Bill #1275 Federal 115th Congress
Sponsors: Representative Pete Sessions (R-TX)
Passed by: The Budget Committee, Energy & Commerce Committee, and Ways & Means Committee
Summary: See Attached page
Where is it now? Scheduled to be on the House floor by March 24, 2017.
Stake Holders: All Americans.
Why do we care?
- Instead of subsidizing enrollees based on income, Trumpcare would provide refundable tax credits based primarily on age. (The G.O.P. plan would also account for no variation in costs between regional markets, which could disproportionately hurt rural consumers.)Vanity Fair 3/7/2017
- The G.O.P. plan offers tax credits ranging from $2,000, for individuals under the age of 30, up to $4,000 for people over 60. For individuals making more that $75,000 per year—and married couples who file jointly and make more than $150,000 per year—the tax credit would decrease by $100 for every $1,000 increase in salary.Vanity Fair 3/7/2017
- Because of differences in the tax-credit structure under the AHCA, older and poorer people would receive less assistance to gain access to care, according to analysis done by nonpartisan groups. Additionally, not every state would benefit in the same way. The Kaiser Family Foundation, a nonpartisan health-policy think tank, broke down the AHCA’s tax-credit structure compared with the Affordable Care Act’s. The key difference is that while the ACA adjusts for income level as well as the cost of living based on place of residence, the AHCA would give a flat credit based on age ranging from $2,000 annually for those under 30 to $4,000 a year for people over age 60. Based on Kaiser’s analysis, this would shift the cost of healthcare mostly for seniors and poorer Americans, who would see their insurance subsidies fall dramatically under the AHCA. Business insider. 3/14/2017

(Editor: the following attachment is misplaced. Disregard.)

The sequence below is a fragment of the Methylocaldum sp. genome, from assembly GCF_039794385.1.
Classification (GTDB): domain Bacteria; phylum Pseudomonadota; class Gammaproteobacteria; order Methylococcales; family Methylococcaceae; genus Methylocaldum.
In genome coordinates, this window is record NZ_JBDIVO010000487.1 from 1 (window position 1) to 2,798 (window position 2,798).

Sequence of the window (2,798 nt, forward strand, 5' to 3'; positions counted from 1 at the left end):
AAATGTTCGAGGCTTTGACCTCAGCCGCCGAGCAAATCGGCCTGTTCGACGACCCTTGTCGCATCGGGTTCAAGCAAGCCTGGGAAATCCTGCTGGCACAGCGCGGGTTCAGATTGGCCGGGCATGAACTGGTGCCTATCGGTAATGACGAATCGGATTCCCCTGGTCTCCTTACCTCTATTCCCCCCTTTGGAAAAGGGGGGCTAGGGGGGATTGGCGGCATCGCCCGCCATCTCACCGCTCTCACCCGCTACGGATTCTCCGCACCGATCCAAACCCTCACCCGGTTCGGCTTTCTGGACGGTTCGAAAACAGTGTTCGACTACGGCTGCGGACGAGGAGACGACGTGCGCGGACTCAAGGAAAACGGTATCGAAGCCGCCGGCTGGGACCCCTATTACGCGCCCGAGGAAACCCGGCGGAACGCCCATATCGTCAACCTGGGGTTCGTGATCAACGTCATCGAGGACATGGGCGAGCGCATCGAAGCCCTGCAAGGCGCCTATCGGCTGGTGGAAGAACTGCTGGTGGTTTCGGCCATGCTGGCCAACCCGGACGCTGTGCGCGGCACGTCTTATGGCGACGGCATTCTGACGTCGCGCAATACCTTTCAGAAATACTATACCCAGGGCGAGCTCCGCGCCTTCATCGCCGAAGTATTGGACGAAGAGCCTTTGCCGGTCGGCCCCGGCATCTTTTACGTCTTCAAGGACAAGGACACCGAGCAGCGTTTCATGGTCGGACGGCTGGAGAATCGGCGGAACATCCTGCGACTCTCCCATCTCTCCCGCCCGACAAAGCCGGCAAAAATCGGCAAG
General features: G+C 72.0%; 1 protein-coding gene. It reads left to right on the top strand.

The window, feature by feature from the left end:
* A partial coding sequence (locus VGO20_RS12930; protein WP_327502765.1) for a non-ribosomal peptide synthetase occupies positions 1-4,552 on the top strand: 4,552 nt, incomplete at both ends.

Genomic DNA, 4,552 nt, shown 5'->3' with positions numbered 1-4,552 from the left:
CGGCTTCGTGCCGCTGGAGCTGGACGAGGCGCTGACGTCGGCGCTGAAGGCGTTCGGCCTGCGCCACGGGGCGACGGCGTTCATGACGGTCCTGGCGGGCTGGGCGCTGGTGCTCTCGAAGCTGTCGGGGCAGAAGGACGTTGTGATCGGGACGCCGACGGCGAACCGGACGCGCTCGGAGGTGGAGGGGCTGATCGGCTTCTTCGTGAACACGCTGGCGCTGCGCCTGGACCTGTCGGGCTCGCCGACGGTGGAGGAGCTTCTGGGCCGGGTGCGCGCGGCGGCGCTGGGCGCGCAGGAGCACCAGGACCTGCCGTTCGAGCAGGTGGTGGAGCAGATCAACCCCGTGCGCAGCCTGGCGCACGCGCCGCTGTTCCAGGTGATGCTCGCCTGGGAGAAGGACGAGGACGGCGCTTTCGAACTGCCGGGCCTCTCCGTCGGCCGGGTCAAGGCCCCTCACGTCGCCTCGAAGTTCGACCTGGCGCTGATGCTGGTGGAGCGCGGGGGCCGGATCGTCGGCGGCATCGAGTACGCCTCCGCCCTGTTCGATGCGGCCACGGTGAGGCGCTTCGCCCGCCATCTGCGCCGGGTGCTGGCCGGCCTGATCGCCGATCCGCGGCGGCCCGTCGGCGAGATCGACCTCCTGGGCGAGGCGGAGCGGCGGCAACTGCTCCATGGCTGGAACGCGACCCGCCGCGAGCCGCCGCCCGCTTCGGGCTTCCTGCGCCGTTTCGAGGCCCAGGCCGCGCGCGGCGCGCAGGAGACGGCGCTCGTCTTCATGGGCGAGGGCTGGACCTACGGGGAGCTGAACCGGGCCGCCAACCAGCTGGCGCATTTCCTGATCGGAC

- Additionally, unlike the ACA, the AHCA does not adjust its tax credits based on the cost of living for the location where the beneficiary lives. Thus, rural areas where healthcare providers are limited and usually more expensive would see a bigger slash to benefits.
Based on an analysis by the Center for Budget and Policy Priorities of how states using the federal Healthcare.gov exchange could be affected by the new law, the biggest loser would be Alaska, with a tax-credit decline of $10,243 on average for individual insurance enrollees. Also, the individual enrollee’s tax credit in North Carolina, West Virginia, Oklahoma, Alabama, Nebraska, and Wyoming would decrease by more than $4,000 on average. Business Insider
- Estimates from congressional budget analysts and the White House’s Office of Management and Budget kept showing that the credits would be both too small to provide enough help to lower-income people and too expensive overall for a GOP determined to slash federal spending that the ACA has required. Washington Post 3/6/17
How does it meet our stated objective? The tax credit proposal seeks to lower federal spending on health care by capping individual subsidies through fixed-dollar insurance credits. This is a big change in federal health care and will especially affect poorer and older Americans. Speaker Paul Ryan and Republican congress is rushing this bill through to prevent any meaningful discussion on its many moving parts.
Local Impact: Cape Cod has an older population needing more healthcare but living on Social Security and pensions. Cape Cod is a rural area with a large seasonal economy and lower paying service level jobs making it difficult to pay for health insurance.